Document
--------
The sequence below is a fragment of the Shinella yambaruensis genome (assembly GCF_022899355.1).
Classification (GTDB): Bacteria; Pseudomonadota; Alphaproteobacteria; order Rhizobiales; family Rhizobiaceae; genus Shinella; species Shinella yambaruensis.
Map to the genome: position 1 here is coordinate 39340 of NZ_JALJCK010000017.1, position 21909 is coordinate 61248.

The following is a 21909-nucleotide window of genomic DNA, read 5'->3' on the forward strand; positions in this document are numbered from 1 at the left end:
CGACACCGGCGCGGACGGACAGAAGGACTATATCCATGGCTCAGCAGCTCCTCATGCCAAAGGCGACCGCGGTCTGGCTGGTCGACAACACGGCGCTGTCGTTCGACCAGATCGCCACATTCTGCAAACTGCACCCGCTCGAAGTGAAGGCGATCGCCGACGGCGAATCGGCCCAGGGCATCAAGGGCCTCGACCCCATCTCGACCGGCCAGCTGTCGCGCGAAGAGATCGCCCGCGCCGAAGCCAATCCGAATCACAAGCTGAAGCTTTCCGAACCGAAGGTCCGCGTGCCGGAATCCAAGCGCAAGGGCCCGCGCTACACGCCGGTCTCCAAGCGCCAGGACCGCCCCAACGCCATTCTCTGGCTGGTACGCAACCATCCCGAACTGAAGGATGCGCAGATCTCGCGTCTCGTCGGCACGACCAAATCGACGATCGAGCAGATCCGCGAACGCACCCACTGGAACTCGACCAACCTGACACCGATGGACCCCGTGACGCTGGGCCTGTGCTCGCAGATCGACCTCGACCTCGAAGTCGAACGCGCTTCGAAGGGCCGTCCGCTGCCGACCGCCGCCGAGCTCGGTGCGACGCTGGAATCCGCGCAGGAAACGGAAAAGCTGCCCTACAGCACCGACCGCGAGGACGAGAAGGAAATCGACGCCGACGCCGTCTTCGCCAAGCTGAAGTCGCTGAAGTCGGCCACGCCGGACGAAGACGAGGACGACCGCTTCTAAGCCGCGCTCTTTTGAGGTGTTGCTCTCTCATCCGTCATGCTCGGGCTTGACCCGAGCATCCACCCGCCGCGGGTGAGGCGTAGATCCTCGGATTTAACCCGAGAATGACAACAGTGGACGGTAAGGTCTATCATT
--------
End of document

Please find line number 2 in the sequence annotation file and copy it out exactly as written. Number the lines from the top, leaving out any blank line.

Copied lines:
Classification (GTDB): Bacteria; Pseudomonadota; Alphaproteobacteria; order Rhizobiales; family Rhizobiaceae; genus Shinella; species Shinella yambaruensis.